Utah State is appearing in its third straight bowl game. Prior to that, the Aggies hadn’t been to a bowl since 1997. Utah State beat Toledo in the Famous Idaho Potato Bowl last season and is looking to win consecutive bowl games for the first time in school history.

The bowl winners will be ...

December, 19, 2013
With bowl season upon us, we can project the winners of the 35 Football Bowl Subdivision bowl games using the Football Power Index.

FPI is a predictive measure of team strength that uses the elements of team offensive, defensive and special-teams performance (adjusted for opponent) that correlate most with future results.

We can use each team’s FPI and the site of the game (all bowl games are treated as neutral) to calculate the expected point differential in a matchup and the percentage chance of each team winning.

In prior years, FPI has done reasonably well in projecting bowl winners (taking the team with the higher chance as the “winner”), getting about 65 percent of games right since 2004.

There have been some lean years in the past, but FPI has been quite good in the three most recent bowl seasons, accurately projecting 70 percent of winners in those games.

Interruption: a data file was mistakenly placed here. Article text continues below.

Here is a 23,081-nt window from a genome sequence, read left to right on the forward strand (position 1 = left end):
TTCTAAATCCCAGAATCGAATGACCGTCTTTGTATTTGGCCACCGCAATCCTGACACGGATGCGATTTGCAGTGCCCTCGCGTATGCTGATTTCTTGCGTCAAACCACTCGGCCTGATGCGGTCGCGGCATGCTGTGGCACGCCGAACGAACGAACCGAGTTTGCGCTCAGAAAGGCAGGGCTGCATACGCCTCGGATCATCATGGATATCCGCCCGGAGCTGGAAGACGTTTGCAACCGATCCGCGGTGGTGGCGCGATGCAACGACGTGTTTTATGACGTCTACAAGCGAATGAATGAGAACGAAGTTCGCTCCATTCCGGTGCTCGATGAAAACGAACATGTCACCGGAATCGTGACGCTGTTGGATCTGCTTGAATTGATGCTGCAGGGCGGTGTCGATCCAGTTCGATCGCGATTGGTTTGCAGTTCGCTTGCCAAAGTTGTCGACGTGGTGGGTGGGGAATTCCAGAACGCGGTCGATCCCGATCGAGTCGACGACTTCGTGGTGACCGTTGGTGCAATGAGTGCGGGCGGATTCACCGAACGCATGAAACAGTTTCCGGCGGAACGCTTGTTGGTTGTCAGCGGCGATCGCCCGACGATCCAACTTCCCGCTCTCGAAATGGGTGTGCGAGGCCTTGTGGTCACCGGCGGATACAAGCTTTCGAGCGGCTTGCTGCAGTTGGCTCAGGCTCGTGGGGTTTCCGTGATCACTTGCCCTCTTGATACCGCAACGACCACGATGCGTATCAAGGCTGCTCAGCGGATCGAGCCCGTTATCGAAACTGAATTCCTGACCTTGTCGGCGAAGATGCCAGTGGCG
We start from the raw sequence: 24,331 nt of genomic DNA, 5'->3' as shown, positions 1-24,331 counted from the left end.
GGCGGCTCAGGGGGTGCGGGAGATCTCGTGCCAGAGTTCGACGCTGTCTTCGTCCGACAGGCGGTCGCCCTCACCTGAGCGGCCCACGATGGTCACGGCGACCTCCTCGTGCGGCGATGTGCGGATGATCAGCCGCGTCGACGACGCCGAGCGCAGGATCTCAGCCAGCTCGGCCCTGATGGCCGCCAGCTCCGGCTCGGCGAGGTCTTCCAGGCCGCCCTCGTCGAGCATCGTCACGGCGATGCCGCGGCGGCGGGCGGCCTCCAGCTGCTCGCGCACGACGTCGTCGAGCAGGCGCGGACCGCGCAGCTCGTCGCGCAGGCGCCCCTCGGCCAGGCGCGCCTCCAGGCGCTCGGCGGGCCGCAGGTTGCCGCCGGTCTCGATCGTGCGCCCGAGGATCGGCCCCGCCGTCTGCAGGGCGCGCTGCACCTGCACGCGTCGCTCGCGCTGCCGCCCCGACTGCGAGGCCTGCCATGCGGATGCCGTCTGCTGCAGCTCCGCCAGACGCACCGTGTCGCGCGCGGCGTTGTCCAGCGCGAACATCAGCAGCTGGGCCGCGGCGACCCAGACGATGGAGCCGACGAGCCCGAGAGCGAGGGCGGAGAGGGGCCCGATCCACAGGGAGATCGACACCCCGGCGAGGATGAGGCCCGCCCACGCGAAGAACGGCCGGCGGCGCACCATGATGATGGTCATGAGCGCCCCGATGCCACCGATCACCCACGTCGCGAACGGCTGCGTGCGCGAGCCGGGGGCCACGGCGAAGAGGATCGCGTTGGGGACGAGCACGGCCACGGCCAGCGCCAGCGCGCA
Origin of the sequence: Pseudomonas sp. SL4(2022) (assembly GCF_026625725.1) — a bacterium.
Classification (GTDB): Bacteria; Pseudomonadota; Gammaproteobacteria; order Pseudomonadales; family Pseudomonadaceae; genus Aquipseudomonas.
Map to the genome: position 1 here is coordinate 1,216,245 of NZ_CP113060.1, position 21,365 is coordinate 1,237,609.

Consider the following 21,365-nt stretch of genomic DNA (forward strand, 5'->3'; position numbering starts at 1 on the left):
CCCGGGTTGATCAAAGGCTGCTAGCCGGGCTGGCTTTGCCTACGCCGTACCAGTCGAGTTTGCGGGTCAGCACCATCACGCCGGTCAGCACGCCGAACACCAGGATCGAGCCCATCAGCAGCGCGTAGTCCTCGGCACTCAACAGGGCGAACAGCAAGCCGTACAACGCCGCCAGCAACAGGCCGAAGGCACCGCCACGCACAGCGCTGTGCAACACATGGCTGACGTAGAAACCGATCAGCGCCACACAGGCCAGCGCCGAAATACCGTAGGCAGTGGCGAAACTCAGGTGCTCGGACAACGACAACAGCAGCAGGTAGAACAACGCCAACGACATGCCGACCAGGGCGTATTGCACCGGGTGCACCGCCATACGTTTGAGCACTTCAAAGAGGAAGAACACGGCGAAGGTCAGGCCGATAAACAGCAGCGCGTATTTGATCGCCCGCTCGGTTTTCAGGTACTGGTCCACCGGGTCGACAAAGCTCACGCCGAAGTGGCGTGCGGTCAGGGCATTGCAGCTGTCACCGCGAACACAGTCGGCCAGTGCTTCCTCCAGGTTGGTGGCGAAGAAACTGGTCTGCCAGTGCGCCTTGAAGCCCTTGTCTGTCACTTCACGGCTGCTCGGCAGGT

FPI takes into account only a team’s on-field performance to date in the given season. It doesn’t explicitly take into account players who are out with injuries or for other reasons, coaching movement before the bowls or differing levels of motivation that are sometimes thought to exist in bowl games.

In the 2013 regular season, starting with games on Sept. 26, FPI accurately projected 74 percent of winners.

FPI believes there to be a very clear favorite (80 percent or more to win) in four of the five BCS matchups, with Ohio State and Clemson as the most evenly matched BCS opponents.

The projections for all 35 bowl games this season are below. A couple of things that stand out:

The two most-lopsided matchups, according to FPI, involve a Pac-12 team facing a Big 12 opponent from Texas. FPI has Oregon as 91 percent likely to defeat Texas in the Valero Alamo Bowl and Arizona State as 91 percent likely to beat Texas Tech in the National University Holiday Bowl.

The most-even matchup, according to FPI, is Kansas State versus Michigan in the Buffalo Wild Wings Bowl, with the teams separated by a little more than a point in FPI (the Wildcats are 53 percent favorites). The closest “high-profile” bowl game is the AT&T Cotton Bowl between Oklahoma State and Missouri, with the Cowboys 54 percent likely to win, according to FPI.